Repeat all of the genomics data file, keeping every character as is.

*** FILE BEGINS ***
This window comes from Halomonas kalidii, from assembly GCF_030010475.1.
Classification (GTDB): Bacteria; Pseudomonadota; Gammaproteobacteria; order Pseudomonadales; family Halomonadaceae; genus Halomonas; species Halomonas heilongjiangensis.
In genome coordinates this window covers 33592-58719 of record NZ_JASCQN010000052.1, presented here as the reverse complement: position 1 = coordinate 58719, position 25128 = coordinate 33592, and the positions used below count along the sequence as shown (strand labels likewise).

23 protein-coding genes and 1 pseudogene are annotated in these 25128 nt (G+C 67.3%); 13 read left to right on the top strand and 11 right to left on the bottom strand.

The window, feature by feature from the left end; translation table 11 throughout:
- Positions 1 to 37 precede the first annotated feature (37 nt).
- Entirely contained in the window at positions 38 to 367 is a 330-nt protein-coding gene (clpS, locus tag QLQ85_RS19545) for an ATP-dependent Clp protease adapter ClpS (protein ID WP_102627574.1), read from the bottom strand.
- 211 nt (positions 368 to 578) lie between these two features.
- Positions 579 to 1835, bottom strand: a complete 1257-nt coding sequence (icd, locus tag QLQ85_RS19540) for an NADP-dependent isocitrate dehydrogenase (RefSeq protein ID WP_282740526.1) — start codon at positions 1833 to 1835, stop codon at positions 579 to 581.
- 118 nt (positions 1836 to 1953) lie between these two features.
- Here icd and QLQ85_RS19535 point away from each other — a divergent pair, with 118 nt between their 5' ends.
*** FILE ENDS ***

This window comes from Halomonas kalidii, from assembly GCF_030010475.1.
Classification (GTDB): Bacteria; Pseudomonadota; Gammaproteobacteria; order Pseudomonadales; family Halomonadaceae; genus Halomonas; species Halomonas heilongjiangensis.
In genome coordinates this window covers 33592-58719 of record NZ_JASCQN010000052.1, presented here as the reverse complement: position 1 = coordinate 58719, position 25128 = coordinate 33592, and the positions used below count along the sequence as shown (strand labels likewise).

23 protein-coding genes and 1 pseudogene are annotated in these 25128 nt (G+C 67.3%); 13 read left to right on the top strand and 11 right to left on the bottom strand.

The window, feature by feature from the left end; translation table 11 throughout:
- Positions 1 to 37 precede the first annotated feature (37 nt).
- Entirely contained in the window at positions 38 to 367 is a 330-nt protein-coding gene (clpS, locus tag QLQ85_RS19545) for an ATP-dependent Clp protease adapter ClpS (protein ID WP_102627574.1), read from the bottom strand.
- 211 nt (positions 368 to 578) lie between these two features.
- Positions 579 to 1835, bottom strand: a complete 1257-nt coding sequence (icd, locus tag QLQ85_RS19540) for an NADP-dependent isocitrate dehydrogenase (RefSeq protein ID WP_282740526.1) — start codon at positions 1833 to 1835, stop codon at positions 579 to 581.
- 118 nt (positions 1836 to 1953) lie between these two features.
- Here icd and QLQ85_RS19535 point away from each other — a divergent pair, with 118 nt between their 5' ends.